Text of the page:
Former South African President Jacob Zuma’s corruption trial for a $2 billion government arms deal has been postponed to October 26, the presiding judge said on Wednesday.
Judge Piet Koen said he will try to have the lead prosecutor on Zuma’s plea Billy Downer removed from a case he has been involved in for almost two decades because of perceptions that Downer was biased and not impartial.
“I will try and hopefully have the judgment ready by then,” Koen said before adjourning the Pietermaritzburg High Court.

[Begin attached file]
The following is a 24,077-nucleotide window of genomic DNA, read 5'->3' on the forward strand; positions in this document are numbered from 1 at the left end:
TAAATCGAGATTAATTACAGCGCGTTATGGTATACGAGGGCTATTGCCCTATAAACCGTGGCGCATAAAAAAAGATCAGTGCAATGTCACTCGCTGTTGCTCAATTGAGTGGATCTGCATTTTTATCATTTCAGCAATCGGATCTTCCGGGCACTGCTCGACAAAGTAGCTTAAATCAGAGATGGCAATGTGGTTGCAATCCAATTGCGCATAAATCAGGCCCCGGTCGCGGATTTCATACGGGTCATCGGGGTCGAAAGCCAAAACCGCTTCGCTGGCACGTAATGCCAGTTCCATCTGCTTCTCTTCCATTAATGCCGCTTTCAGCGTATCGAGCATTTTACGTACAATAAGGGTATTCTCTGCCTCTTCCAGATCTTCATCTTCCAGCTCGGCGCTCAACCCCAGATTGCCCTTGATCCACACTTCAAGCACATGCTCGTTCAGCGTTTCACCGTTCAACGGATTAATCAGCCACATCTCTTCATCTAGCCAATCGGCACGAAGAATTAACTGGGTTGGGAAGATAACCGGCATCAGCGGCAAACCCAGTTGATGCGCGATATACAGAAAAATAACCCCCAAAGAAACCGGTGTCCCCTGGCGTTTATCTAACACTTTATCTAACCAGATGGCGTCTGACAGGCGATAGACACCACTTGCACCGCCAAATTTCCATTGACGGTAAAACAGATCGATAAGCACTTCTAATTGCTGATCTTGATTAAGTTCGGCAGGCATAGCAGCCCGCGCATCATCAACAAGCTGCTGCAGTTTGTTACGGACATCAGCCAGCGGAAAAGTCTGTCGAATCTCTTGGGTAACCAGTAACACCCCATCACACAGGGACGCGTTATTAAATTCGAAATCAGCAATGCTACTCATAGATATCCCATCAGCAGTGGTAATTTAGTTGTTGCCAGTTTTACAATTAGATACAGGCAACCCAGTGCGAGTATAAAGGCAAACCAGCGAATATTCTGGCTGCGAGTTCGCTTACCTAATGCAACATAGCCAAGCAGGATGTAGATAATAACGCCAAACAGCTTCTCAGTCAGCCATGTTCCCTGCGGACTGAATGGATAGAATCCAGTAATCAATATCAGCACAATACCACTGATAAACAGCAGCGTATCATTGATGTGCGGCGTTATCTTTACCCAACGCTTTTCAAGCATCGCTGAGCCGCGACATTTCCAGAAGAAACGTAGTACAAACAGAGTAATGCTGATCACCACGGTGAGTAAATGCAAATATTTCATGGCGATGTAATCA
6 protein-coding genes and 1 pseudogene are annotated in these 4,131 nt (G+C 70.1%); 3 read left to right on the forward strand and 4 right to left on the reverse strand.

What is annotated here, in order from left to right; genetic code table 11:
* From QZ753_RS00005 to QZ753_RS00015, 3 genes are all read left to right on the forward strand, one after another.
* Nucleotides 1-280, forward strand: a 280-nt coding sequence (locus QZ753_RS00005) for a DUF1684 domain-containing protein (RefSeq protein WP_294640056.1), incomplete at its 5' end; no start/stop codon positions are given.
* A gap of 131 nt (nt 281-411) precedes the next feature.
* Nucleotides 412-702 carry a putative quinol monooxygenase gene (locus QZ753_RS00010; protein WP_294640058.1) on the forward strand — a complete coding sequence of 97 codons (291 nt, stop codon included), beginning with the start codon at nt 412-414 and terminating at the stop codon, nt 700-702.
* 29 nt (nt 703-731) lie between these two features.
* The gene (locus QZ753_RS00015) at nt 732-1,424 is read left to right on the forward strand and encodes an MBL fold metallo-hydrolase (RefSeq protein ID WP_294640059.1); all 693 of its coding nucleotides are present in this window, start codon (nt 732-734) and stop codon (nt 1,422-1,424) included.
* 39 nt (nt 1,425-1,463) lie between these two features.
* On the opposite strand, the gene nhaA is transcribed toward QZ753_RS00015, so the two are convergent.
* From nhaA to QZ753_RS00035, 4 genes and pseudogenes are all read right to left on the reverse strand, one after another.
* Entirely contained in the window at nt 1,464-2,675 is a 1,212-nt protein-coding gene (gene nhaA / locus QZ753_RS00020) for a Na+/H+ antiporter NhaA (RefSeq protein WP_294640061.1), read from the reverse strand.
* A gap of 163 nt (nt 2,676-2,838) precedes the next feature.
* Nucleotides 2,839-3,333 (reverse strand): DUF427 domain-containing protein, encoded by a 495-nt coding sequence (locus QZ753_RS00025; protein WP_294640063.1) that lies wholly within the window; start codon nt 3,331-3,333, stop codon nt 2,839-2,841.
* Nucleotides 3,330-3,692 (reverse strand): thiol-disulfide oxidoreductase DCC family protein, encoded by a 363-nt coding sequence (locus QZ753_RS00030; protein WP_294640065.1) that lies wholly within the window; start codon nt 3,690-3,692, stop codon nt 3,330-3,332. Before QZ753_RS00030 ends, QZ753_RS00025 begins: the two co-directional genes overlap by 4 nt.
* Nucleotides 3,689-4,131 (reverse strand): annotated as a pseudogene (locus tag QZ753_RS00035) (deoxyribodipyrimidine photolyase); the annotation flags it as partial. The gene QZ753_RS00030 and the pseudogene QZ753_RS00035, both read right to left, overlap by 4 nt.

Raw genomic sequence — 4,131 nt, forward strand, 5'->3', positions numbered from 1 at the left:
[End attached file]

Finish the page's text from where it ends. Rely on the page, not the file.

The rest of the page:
Due to legal arguments and Zuma’s unavailability, the trial over a 1990s deal that was meant to start in May has been postponed a number of times.
Suffering from an undisclosed illness, Zuma, 79 was absent from proceedings at the Pietermaritzburg High Court on Tuesday and Wednesday.
Prosecutors have argued ill health did not justify his absence.
The former president is jointly accused with French arms firm Thales and is facing 18 charges, including corruption, money laundering, and tax evasion racketeering linked to the arms deal in the late 1990s.
Zuma has denied the charges and regards the criminal trial against him as politically motivated.